Read more in what has been my most commented-on Globe column of 2017. OK, it was also my only one in 2017 (published 6th January) so far anyway. Just checking to see if you were reading closely!

  • Three myths I’d like to see the back of in 2017 January 24, 2017

    My editors at the Report on Business asked me to do a “what to expect in 2017” sort of column for my last one of 2016. Rather than dreary economic forecasting that you can get anywhere, I decided to write instead about the myths that we will hear about yet again in 2017 depsite the fact that they are, to use a current expression, “fake news”! They are:

    1. That we should get off fossil fuels or we are all doomed.
    2. That wealthy developed countries are the cause of the poverty of the developing world.
    3. That giant corporations run the world, dwarfing the size and power of national economies.

    Want to find out why all these myths are, um, myths? Well you’ll have to read the column, won’t you! Happy 2017!

  • Why the prime minister still doesn’t understand Ottawa’s role on pipelines January 24, 2017

    When in early december he announced his decision on several pipelines, approving two and vetoing another, Prime Minister Trudeau clearly thought he was showing how these decisions ought to be reached. Others, like the NEB, hold hearing and then make recommendations but the final decision should rest with the government. He couldn’t be more wrong. As I wrote in my December 9th, 2016 column for the Gobe’s ROB, his job is to be neither cheerleader (what he criticised Stephen Harper for) *nor* referee (the hat that Trudeau donned), but rather impartial rulemaker. Just as parliament makes laws and the hands them over the judges to apply, the government should be setting the tests pipelines must meet to be in the national interest and then handing it over to the NEB and environmental assessment agencies to hold the evidence-based proceedings that determine if those tests have been met. In the long run the last place politicians want to be is holding the bag on these decisions.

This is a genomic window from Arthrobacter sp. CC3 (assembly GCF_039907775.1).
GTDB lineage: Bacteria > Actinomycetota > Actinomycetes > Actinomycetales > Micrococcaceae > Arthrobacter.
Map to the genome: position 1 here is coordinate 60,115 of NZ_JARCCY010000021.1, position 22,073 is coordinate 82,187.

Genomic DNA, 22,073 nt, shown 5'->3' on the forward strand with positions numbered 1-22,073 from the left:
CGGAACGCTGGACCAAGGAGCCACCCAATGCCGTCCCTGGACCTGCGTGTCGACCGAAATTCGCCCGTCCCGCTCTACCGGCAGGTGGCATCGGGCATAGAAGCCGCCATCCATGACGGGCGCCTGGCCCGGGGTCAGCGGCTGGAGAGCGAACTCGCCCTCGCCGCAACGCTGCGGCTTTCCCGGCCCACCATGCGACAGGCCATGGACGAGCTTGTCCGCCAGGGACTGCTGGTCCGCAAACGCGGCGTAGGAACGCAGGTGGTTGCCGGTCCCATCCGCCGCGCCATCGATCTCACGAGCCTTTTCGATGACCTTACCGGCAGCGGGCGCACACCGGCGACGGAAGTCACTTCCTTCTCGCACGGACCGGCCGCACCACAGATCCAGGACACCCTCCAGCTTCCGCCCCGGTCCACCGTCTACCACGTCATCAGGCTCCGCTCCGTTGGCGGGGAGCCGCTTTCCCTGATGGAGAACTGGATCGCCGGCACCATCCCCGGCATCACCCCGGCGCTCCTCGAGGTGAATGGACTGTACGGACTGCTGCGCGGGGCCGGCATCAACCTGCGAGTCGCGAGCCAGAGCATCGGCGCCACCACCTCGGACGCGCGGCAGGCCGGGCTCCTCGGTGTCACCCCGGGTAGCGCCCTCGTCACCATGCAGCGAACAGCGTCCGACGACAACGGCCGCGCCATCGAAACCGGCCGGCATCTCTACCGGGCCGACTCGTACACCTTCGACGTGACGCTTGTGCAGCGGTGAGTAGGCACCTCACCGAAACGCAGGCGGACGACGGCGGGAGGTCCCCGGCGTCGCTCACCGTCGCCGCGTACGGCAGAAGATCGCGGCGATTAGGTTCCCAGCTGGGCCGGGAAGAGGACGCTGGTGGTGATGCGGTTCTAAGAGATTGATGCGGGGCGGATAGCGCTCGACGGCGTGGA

• The Indo-Pacific Rim is where the action is for Canada January 24, 2017

    Talk to the Australians and they will tell you that the “Pacific Rim” is old hat. The action now is in the Indo-Pacific, in other words the littoral nations on the Pacific *and* the Indian Oceans. And indeed that is exactly how Canada should be thinking about its geo-strategic interests. Instead of thinking that China is the only game in town, we should be acutely aware of the dangers as well as the benefits of embracing the dragon and think about how to build up counterweights to Chinese power. The number one place to look should be the emerging Japan-India axis. Nothing could be more natural than for Canada to throw its lot in with such old friends who share so  many values and are looking themselves for friends and allies to counterbalance China’s rise. My analysis in the Globe and Mail on Nov. 25th, 2016.

  • Making lemonade out of Trump lemons November 11, 2016

    To hear the chattering classes tell it, the election of Donald Trump is the End of the World as We Have Known It and over the gate to the new world is inscribed Abandon Hope All Ye Who Enter Here. What balderdash. Life goes on and the Trump presidency, by making marginal changes to America’s behaviour and policies, will create both problems and opportunities for Canada. We should look at both in a calm clear-eyed fashion. Thus my Globe column (in the Report on Business’s Economy Lab feature) in the Remembrance Day edition focuses on three opportunities the Trump presidency offers: 1) reorienting wasteful “infrastructure” spending to thoughtful defence spending; 2) getting Keystone XL built and buying time to get our own pipeline approval process right; and 3) giving Ottawa political cover for a rethink on how to make our business taxation regime a competitive advantage rather than a drag on investment.

 

Brian Lee Crowley